The Deadly Doughnut
By Paul Krugman
The New York Times
Friday 11 November 2005
Registration for Medicare's new prescription drug benefit starts next week. Soon millions of Americans will learn that doughnuts are bad for your health. And if we're lucky, Americans will also learn a bigger lesson: politicians who don't believe in a positive role for government shouldn't be allowed to design new government programs.
Before we turn to the larger issue, let's look at how the Medicare drug benefit will work over the course of next year.
At first, the benefit will look like a normal insurance plan, with a deductible and co-payments.
But if your cumulative drug expenses reach $2,250, a very strange thing will happen: you'll suddenly be on your own. The Medicare benefit won't kick in again unless your costs reach $5,100. This gap in coverage has come to be known as the "doughnut hole." (Did you think I was talking about Krispy Kremes?)
One way to see the bizarre effect of this hole is to notice that if you are a retiree and spend $2,000 on drugs next year, Medicare will cover 66 percent of your expenses. But if you spend $5,000 - which means that you're much more likely to need help paying those expenses - Medicare will cover only 30 percent of your bills.
A study in the July/August issue of Health Affairs points out that this will place many retirees on a financial "roller coaster."
People with high drug costs will have relatively low out-of-pocket expenses for part of the year - say, until next summer. Then, suddenly, they'll enter the doughnut hole, and their personal expenses will soar. And because the same people tend to have high drug costs year after year, the roller-coaster ride will repeat in 2007.
How will people respond when their out-of-pocket costs surge? The Health Affairs article argues, based on experience from H.M.O. plans with caps on drug benefits, that it's likely "some beneficiaries will cut back even essential medications while in the doughnut hole." In other words, this doughnut will make some people sick, and for some people it will be deadly.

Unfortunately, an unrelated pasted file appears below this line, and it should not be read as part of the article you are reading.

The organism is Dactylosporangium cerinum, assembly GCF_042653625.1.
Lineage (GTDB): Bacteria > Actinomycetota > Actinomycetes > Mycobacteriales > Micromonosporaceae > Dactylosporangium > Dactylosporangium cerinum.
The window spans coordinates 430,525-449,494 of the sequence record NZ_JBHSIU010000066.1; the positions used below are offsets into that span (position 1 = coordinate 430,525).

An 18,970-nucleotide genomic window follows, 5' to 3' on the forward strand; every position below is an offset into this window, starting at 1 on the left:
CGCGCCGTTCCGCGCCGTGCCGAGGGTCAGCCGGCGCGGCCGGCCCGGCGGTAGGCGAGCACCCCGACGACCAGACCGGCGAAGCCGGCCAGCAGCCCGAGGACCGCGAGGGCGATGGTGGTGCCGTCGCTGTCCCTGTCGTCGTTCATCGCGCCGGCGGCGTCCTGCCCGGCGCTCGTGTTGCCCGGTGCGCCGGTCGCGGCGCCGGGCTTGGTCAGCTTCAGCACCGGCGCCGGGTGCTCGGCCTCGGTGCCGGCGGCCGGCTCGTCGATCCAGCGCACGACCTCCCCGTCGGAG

The smart thing to do, for those who could afford it, would be to buy supplemental insurance that would cover the doughnut hole. But guess what: the bill that established the drug benefit specifically prohibits you from buying insurance to cover the gap. That's why many retirees who already have prescription drug insurance are being advised not to sign up for the Medicare benefit.
If all of this makes the drug bill sound like a disaster, bear in mind that I've touched on only one of the bill's awful features. There are many others, like the clause that prohibits Medicare from using its clout to negotiate lower drug prices. Why is this bill so bad?
The probable answer is that the Republican Congressional leaders who rammed the bill through in 2003 weren't actually trying to protect retired Americans against the risk of high drug expenses. In fact, they're fundamentally hostile to the idea of social insurance, of public programs that reduce private risk.
Their purpose was purely political: to be able to say that President Bush had honored his 2000 campaign promise to provide prescription drug coverage by passing a drug bill, any drug bill.
Once you recognize that the drug benefit is a purely political exercise that wasn't supposed to serve its ostensible purpose, the absurdities in the program make sense. For example, the bill offers generous coverage to people with low drug costs, who have the least need for help, so lots of people will get small checks in the mail and think they're being treated well.
Meanwhile, the people who are actually likely to need a lot of help paying their drug expenses were deliberately offered a very poor benefit. According to a report issued along with the final version of the bill, people are prohibited from buying supplemental insurance to cover the doughnut hole to keep beneficiaries from becoming "insensitive to costs" - that is, buying too much medicine because they don't pay the price.
A more likely motive is that Congressional leaders didn't want a drug bill that really worked for middle-class retirees.
Can the drug bill be fixed? Yes, but not by current management. It's hard to believe that either the current Congressional leadership or the Mayberry Machiavellis in the White House would do any better on a second pass. We won't have a drug benefit that works until we have politicians who want it to work.